With more than 900 presentations, the ACHEMA Congress is on the same scale as last time. The number of parallel sessions is however limited to 18, including one of the biggest nanotechnology events in Europe this year. There are several sessions on process intensification in the program, with topics ranging from individual components to entire concepts, such as biotechnology materials, waste avoidance and formulation technology, including laboratory and analytical equipment and ionic liquids—and all of a high scientific standard and great practical relevance.
As well as the core program consisting of the exhibition and congress, numerous guest and collaboration events complete and support the program. As in 2006, this includes the Namur Expert Round Tables in Hall 10. From Monday noon to Friday noon, experts will discuss current issues in instrumentation, control and automation technology around the theme of “Automation in dialog”.
Practical relevance and biotechnology come together in the “Industrial biotechnology exhibition and partnering conference”. On May 12–13, 2009, national and international research institutions and companies will present application-oriented and market-ready products and services and have the opportunity to acquire partners for collaboration.
On May 12, the ACHEMA worldwide economic forum addresses the burning issue of “China’s energy strategy and perspectives”. On May 13, a presentation will update exhibition goers on “Sustainable chemical engineering made in France”.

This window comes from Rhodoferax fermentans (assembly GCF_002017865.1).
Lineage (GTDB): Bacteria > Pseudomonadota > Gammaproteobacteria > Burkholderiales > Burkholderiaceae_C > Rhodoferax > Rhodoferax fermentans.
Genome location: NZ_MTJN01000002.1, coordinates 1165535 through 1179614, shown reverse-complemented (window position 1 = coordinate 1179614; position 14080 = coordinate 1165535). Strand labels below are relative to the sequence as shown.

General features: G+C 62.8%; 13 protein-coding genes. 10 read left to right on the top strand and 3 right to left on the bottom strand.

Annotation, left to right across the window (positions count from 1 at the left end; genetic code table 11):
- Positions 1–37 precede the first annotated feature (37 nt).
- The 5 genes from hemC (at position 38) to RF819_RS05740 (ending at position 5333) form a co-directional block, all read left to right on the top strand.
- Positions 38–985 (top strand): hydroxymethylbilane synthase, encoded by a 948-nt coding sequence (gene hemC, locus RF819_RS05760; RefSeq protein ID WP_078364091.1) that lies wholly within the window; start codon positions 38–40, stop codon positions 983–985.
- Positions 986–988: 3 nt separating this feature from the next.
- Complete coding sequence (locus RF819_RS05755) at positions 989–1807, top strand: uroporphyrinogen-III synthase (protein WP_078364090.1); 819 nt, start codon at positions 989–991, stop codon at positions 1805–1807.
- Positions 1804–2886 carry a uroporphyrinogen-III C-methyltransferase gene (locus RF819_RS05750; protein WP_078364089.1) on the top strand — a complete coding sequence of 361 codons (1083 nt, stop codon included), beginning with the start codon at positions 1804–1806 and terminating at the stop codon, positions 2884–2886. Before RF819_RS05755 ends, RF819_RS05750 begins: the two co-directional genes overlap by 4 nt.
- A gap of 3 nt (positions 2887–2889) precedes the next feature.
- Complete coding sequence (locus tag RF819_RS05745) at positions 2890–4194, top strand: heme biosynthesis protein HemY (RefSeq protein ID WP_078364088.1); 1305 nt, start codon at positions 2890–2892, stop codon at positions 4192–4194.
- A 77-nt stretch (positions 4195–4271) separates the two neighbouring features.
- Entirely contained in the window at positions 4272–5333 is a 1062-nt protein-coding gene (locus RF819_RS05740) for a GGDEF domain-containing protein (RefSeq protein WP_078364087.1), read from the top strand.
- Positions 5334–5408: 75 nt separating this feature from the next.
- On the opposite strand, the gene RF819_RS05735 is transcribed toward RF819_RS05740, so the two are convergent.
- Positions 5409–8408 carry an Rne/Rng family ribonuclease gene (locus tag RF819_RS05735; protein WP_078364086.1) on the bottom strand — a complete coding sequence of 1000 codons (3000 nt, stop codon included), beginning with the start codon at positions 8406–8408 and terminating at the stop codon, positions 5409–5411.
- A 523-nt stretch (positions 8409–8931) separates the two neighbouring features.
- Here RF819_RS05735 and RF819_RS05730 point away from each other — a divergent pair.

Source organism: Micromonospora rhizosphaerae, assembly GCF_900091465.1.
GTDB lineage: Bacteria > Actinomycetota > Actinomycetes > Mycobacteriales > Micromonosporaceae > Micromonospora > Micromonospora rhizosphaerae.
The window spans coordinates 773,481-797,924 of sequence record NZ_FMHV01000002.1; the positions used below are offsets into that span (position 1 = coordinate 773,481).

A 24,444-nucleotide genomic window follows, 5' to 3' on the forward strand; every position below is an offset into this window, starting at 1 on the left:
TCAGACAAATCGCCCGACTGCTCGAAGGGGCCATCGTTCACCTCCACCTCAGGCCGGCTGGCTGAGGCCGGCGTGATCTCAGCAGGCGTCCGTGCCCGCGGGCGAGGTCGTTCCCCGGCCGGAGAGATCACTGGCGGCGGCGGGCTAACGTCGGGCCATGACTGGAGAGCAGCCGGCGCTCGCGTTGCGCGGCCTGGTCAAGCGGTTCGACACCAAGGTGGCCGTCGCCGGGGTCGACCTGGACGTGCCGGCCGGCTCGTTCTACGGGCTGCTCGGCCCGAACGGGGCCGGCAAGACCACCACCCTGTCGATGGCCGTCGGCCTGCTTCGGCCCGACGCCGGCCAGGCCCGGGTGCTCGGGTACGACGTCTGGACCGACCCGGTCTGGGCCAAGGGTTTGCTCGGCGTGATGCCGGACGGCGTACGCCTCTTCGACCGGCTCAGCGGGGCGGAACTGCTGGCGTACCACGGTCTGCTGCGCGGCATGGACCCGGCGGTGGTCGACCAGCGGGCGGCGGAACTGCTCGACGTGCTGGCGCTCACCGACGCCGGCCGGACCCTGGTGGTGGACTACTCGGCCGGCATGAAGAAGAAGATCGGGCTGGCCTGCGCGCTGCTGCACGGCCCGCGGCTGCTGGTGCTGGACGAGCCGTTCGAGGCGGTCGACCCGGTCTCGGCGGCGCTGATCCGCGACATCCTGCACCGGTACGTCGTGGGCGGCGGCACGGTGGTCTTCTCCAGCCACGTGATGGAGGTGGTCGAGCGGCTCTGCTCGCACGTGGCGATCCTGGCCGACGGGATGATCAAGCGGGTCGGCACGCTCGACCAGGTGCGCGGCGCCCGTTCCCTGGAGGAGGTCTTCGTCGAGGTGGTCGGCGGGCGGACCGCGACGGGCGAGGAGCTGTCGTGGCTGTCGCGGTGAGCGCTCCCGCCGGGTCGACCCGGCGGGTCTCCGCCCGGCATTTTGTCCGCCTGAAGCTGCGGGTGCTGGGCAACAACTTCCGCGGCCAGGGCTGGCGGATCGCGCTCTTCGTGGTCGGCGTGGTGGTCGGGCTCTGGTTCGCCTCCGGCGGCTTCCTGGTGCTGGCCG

So given the huge range on offer, how do visitors plan their schedules? The printed program is a good place to start to get an overview—not just of the day’s events but also of the overall program. If you are looking for specific issues, exhibitors or speakers, these can be found online using Dechema’s search functions (see InfoClick). PDA and cell phone users also have their own internet platform. Right through to route planning, this is the place to plan your tour of ACHEMA. Those requiring more detailed information about products or potential partners for collaboration should take a look at the Woice database which came online in March for all potential users and provides a wealth of information on all exhibitors and other companies and institutions.
The general topics which have set the tone at ACHEMA for three decades have lost none of their relevance; on the contrary, those wishing to obtain information on biotechnology and environment protection will discover around 1,000 international exhibitors in each of these areas. The theme of this year’s special show “Chemistry and biotechnology for renewable resources” covers both. Even now, biomass has become an important source of energy throughout Europe, with 70 percent of renewable energies coming from forests or energy plants that grow in the fields. But renewable raw materials are not limited in their use to providing a source of energy: the chemical industry can also profit from them.
The biggest crowd-puller is the Bioconcept Car on view as part of the special show, which is a long-range racing car whose non-load bearing body parts, such as the doors, hood and spoiler, are made of natural fiber reinforced biopolymers of flax and linseed oil acrylate. Natural fiber reinforced plastics have been used as a construction material in automobile interiors, e.g. in door linings, for many years now. This project allows developers to show how plant-based materials can hold their own perfectly well, even in extreme applications.
ACHEMA will hopefully provide answers to all these and many more questions and will be a great opportunity for all those looking for new approaches to supplying energy and raw materials to amass new ideas.